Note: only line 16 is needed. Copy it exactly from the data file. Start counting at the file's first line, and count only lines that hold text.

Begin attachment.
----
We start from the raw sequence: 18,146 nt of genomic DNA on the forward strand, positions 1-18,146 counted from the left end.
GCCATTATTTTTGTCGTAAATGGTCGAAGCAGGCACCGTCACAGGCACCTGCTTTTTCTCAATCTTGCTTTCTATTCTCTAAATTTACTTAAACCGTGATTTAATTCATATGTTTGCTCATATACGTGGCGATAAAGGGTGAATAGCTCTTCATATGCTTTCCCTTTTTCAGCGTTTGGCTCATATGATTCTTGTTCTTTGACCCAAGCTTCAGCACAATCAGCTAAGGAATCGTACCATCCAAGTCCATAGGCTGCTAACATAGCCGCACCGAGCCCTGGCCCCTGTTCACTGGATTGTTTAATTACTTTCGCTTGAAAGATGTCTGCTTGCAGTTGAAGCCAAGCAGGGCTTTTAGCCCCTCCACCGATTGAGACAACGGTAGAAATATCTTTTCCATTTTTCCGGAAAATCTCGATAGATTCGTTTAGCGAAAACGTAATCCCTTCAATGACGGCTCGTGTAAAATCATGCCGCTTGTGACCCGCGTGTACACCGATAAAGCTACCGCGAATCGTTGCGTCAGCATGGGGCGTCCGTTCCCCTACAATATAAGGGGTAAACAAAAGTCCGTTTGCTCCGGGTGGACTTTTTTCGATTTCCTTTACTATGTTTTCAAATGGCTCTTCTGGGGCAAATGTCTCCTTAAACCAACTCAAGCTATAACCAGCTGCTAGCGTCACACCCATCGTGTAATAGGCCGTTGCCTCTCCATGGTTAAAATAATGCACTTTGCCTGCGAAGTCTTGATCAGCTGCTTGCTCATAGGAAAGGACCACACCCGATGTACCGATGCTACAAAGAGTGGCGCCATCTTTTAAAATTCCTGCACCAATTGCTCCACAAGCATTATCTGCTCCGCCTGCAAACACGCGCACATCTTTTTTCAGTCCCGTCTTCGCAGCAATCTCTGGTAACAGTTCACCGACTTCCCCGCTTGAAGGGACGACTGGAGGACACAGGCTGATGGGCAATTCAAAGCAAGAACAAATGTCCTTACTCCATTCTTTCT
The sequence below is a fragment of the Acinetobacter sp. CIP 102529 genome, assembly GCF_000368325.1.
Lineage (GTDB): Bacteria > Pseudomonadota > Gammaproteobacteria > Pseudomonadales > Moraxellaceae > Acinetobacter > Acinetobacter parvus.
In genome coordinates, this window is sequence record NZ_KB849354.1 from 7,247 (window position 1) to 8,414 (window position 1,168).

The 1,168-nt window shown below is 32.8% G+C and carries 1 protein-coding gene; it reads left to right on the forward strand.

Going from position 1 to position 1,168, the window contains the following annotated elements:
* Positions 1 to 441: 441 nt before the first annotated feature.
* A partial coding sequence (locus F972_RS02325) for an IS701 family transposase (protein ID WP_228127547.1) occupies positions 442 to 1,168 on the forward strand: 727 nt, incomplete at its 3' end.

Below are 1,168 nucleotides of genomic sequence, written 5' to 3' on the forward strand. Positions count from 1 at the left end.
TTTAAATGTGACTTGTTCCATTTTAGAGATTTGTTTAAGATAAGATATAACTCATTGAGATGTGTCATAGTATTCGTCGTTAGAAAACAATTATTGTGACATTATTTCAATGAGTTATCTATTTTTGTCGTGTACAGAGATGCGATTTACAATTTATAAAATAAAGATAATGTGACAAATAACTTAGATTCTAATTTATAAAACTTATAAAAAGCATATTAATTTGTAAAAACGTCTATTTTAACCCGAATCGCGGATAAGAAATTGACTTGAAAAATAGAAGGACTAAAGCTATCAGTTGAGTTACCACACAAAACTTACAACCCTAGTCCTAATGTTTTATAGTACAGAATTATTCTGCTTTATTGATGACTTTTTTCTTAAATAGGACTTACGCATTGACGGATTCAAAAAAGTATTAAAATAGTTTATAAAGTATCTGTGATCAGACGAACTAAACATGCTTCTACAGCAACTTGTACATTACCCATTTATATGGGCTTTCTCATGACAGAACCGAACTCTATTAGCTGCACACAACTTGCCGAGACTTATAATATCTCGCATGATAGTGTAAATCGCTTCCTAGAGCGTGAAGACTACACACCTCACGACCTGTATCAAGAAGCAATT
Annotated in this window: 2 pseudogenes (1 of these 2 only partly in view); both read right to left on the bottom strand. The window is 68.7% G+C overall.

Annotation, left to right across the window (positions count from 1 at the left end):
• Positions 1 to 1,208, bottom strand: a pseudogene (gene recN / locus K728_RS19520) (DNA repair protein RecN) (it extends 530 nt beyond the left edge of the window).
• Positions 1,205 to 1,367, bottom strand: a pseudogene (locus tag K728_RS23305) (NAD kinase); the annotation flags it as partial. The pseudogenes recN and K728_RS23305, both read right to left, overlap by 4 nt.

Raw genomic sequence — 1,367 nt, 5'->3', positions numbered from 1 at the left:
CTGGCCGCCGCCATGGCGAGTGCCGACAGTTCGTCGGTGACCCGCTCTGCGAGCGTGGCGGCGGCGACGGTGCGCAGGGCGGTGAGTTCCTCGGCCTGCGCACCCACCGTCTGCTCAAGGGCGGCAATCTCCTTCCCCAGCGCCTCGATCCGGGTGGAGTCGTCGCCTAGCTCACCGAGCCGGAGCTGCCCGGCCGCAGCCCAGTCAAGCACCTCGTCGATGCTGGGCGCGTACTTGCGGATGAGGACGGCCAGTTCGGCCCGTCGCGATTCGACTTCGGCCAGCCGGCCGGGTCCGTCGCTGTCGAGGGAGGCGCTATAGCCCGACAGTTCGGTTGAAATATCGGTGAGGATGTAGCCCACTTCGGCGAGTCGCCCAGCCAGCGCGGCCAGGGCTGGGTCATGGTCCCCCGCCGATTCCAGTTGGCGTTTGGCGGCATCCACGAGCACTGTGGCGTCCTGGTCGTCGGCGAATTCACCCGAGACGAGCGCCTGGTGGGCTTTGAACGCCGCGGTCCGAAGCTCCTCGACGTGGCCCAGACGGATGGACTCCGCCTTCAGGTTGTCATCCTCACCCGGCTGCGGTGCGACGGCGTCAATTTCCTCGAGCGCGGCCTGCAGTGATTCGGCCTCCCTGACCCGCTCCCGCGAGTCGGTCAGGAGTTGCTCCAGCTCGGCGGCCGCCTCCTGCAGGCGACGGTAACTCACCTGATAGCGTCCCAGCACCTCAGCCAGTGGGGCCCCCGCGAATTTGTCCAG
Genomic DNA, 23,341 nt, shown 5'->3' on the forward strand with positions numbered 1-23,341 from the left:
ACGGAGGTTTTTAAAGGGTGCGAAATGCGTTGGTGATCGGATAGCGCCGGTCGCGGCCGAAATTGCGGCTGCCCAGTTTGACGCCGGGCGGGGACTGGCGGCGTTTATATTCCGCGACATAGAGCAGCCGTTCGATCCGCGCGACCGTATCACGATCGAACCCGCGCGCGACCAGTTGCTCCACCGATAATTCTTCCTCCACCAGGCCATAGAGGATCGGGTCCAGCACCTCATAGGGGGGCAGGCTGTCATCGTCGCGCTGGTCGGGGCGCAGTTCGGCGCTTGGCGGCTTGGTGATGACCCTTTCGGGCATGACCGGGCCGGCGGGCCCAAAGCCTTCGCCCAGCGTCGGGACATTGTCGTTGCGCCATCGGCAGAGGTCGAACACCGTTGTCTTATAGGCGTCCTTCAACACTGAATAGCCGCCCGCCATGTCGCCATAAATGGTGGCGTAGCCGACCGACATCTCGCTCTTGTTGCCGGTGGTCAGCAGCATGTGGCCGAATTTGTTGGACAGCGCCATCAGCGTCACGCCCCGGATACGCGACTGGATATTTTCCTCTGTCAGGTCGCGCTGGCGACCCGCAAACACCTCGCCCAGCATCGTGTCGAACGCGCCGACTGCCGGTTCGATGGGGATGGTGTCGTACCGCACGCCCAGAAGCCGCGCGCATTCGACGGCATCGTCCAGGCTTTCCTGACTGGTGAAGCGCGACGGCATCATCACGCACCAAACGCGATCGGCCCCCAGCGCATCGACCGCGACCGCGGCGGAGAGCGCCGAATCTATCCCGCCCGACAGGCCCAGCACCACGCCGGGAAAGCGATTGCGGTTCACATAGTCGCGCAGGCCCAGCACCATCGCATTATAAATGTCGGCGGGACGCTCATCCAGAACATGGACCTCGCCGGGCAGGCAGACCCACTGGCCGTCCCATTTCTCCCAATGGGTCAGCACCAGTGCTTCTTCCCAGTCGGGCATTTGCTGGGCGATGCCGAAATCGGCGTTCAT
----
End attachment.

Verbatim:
Raw genomic sequence — 1,367 nt, 5'->3', positions numbered from 1 at the left: